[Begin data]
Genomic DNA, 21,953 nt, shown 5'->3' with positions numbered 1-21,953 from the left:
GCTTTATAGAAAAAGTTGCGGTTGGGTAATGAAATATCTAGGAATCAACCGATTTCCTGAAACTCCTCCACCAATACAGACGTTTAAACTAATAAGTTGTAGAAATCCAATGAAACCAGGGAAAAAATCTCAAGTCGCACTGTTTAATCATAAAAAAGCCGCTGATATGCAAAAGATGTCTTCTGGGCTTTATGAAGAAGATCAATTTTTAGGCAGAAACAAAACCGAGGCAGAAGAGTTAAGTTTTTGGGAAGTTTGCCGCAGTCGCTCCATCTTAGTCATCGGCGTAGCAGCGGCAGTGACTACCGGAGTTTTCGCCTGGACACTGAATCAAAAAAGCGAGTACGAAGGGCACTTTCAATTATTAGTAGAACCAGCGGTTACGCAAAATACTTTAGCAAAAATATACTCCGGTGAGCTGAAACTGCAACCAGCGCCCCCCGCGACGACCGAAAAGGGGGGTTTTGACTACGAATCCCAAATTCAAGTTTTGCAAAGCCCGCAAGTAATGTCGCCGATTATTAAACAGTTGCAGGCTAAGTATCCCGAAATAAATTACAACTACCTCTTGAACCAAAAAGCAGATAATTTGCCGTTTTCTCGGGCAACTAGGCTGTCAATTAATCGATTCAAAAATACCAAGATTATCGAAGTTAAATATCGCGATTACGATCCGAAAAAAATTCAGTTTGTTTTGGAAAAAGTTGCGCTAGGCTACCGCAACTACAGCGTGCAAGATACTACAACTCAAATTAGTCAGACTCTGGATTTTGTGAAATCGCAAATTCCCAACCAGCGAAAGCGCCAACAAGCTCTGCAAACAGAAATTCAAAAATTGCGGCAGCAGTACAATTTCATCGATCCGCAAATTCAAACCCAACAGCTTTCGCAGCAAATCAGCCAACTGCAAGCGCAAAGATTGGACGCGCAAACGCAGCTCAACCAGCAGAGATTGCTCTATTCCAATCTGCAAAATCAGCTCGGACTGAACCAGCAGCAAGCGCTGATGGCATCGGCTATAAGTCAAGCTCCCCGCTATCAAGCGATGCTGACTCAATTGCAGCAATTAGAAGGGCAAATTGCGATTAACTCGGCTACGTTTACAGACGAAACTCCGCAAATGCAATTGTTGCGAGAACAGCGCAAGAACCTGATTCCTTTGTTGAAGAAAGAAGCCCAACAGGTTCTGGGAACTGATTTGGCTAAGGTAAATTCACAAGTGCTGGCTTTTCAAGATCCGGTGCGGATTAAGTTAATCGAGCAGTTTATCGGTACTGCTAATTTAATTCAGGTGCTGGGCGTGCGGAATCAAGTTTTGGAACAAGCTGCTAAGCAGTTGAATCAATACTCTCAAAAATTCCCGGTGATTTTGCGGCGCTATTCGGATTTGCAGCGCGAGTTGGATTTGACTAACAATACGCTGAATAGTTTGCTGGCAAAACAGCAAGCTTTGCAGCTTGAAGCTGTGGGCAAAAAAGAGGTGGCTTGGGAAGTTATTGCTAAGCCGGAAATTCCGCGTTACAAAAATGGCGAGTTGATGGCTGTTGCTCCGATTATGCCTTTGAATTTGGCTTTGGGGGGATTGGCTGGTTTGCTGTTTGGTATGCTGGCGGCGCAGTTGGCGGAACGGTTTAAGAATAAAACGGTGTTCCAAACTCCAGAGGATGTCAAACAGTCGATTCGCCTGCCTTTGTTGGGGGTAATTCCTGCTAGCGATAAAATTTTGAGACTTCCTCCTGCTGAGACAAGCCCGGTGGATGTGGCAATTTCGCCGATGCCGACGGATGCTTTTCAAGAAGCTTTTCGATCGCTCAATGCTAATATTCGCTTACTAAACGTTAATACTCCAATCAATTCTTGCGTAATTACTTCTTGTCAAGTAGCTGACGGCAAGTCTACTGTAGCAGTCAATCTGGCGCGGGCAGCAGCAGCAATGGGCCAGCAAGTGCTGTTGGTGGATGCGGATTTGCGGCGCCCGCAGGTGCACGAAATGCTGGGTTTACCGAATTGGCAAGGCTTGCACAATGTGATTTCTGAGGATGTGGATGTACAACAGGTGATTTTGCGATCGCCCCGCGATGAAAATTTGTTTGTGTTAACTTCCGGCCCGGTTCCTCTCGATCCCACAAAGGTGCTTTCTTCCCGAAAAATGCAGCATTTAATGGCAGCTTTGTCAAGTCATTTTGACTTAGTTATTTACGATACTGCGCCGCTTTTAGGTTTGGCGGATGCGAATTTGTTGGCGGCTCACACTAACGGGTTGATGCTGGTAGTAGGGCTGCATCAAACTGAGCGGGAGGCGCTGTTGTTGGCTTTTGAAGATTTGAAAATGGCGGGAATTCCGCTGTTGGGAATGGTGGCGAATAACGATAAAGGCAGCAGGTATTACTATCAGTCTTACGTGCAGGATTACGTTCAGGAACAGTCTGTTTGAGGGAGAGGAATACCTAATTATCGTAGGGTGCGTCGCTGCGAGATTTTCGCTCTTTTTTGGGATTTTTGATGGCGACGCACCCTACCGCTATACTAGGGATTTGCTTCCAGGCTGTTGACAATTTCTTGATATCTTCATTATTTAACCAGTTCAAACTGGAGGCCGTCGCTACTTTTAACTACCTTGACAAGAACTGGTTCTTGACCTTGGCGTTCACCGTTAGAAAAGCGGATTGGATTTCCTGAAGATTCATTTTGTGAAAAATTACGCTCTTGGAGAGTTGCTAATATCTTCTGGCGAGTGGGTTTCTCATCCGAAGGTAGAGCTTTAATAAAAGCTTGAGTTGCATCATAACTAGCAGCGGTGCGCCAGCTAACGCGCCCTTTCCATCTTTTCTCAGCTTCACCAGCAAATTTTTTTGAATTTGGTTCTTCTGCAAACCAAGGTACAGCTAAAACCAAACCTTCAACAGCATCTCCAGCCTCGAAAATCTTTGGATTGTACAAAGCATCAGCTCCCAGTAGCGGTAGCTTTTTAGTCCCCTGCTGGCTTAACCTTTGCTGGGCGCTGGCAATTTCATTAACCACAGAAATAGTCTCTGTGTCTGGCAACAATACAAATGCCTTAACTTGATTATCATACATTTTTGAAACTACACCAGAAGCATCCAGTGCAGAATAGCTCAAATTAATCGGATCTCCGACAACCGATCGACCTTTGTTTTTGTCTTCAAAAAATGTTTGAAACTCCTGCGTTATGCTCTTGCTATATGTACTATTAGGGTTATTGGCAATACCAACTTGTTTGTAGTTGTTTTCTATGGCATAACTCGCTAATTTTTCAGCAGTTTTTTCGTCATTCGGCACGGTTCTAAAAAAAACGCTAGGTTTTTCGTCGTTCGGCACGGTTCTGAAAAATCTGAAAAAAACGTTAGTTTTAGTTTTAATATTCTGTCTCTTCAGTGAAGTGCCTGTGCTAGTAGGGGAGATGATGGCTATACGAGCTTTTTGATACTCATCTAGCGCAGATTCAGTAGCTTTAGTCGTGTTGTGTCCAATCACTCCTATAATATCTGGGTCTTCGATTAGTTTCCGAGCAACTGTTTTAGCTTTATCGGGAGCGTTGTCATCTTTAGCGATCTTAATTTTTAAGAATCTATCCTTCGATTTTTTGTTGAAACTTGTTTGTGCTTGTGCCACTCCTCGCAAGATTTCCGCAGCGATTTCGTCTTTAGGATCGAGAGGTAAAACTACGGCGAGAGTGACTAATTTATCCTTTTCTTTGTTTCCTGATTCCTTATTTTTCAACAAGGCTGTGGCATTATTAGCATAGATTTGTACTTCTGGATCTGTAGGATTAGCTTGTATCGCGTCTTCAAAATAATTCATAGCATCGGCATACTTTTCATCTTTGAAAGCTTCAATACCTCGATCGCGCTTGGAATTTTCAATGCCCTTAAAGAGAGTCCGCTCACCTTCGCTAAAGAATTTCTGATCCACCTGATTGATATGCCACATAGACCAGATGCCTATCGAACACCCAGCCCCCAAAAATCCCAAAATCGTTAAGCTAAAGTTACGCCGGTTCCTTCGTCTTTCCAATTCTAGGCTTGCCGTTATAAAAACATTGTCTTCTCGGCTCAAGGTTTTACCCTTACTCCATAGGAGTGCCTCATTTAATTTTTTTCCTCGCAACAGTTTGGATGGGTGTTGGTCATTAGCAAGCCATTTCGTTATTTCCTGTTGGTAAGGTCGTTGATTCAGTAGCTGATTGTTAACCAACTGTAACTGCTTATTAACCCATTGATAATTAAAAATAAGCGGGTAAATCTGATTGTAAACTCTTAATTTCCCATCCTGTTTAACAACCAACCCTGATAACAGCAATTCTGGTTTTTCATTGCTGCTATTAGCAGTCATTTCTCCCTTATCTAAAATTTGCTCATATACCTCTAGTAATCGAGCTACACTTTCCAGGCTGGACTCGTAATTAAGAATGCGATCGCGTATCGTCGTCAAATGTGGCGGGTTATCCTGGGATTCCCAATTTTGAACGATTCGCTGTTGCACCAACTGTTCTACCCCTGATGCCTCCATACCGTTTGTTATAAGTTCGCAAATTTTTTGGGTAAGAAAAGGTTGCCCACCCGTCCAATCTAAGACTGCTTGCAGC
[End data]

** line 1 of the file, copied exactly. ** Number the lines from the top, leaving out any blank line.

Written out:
Genomic DNA, 21,953 nt, shown 5'->3' with positions numbered 1-21,953 from the left: